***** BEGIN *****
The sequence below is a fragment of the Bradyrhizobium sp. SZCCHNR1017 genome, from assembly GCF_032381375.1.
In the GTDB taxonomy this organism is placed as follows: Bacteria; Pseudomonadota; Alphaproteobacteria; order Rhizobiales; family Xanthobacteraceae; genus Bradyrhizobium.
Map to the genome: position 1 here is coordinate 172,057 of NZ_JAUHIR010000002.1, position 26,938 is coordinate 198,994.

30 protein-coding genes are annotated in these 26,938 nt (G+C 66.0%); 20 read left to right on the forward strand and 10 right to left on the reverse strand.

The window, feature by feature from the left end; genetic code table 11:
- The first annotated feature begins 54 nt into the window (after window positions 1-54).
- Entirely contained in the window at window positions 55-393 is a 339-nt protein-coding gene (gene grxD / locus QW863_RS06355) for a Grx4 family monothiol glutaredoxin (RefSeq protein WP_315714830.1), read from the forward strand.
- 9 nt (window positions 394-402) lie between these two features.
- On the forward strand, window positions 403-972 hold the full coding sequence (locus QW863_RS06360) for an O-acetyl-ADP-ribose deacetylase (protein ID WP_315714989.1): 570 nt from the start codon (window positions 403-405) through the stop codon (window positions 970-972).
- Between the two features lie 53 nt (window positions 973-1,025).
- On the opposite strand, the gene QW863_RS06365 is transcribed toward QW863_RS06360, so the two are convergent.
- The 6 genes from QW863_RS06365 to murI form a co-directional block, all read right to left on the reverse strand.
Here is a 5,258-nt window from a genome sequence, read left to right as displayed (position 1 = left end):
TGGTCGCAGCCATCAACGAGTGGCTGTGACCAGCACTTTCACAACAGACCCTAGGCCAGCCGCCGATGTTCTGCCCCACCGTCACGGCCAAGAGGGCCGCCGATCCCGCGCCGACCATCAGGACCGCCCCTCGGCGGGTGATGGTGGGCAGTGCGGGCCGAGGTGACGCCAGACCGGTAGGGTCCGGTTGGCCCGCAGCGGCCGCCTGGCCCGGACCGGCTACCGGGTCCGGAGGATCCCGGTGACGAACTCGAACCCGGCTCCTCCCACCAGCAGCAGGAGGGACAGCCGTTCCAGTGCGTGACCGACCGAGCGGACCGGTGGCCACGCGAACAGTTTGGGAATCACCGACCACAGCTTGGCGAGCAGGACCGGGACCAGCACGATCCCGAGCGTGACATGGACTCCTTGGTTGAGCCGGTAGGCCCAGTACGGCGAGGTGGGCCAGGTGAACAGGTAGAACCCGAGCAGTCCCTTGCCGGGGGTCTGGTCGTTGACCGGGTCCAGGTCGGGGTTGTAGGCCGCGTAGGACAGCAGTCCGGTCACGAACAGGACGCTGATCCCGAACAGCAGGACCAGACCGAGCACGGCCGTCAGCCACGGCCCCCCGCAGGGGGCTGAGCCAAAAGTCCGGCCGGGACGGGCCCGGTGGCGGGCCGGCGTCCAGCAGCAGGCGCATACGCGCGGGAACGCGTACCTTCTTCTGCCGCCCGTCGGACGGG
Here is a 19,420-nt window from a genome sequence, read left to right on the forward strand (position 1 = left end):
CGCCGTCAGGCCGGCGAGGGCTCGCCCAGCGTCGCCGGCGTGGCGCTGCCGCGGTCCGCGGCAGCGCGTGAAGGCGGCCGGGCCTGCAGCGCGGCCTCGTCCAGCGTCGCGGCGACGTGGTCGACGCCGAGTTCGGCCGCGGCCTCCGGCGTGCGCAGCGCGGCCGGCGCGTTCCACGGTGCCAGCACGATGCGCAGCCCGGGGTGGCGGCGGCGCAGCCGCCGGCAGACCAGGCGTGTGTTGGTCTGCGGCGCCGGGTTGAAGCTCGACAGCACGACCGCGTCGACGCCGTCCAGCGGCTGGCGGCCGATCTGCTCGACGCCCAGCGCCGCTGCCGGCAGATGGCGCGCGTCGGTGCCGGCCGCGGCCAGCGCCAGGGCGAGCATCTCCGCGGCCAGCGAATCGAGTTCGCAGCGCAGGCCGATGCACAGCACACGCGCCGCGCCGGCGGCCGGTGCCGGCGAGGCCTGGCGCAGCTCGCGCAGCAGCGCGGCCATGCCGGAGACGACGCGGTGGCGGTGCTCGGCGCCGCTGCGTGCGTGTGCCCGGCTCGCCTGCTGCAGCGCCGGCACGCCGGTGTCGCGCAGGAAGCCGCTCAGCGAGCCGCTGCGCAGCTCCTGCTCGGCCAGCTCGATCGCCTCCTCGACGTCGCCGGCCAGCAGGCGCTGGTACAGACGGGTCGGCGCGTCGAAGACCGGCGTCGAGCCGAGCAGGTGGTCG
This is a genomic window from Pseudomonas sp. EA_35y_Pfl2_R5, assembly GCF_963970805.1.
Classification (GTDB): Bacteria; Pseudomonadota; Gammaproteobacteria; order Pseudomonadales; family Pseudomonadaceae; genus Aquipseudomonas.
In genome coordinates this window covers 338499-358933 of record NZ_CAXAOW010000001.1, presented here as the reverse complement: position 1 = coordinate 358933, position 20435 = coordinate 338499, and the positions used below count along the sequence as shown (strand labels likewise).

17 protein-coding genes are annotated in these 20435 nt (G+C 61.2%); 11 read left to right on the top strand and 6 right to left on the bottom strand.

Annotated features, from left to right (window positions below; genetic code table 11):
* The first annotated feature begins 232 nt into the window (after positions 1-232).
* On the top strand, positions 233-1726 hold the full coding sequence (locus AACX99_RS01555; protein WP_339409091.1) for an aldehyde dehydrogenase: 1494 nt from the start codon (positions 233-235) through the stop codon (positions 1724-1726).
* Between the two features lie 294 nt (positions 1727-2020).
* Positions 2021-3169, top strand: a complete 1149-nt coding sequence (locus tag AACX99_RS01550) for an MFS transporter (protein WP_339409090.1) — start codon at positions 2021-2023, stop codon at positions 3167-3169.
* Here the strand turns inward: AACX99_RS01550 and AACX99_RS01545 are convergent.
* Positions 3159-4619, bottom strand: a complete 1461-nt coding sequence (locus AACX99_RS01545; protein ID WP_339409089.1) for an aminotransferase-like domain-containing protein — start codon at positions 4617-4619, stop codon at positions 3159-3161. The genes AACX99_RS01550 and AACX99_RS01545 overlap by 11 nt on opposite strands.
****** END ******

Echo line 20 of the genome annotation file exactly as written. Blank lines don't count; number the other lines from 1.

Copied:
17 protein-coding genes are annotated in these 20435 nt (G+C 61.2%); 11 read left to right on the top strand and 6 right to left on the bottom strand.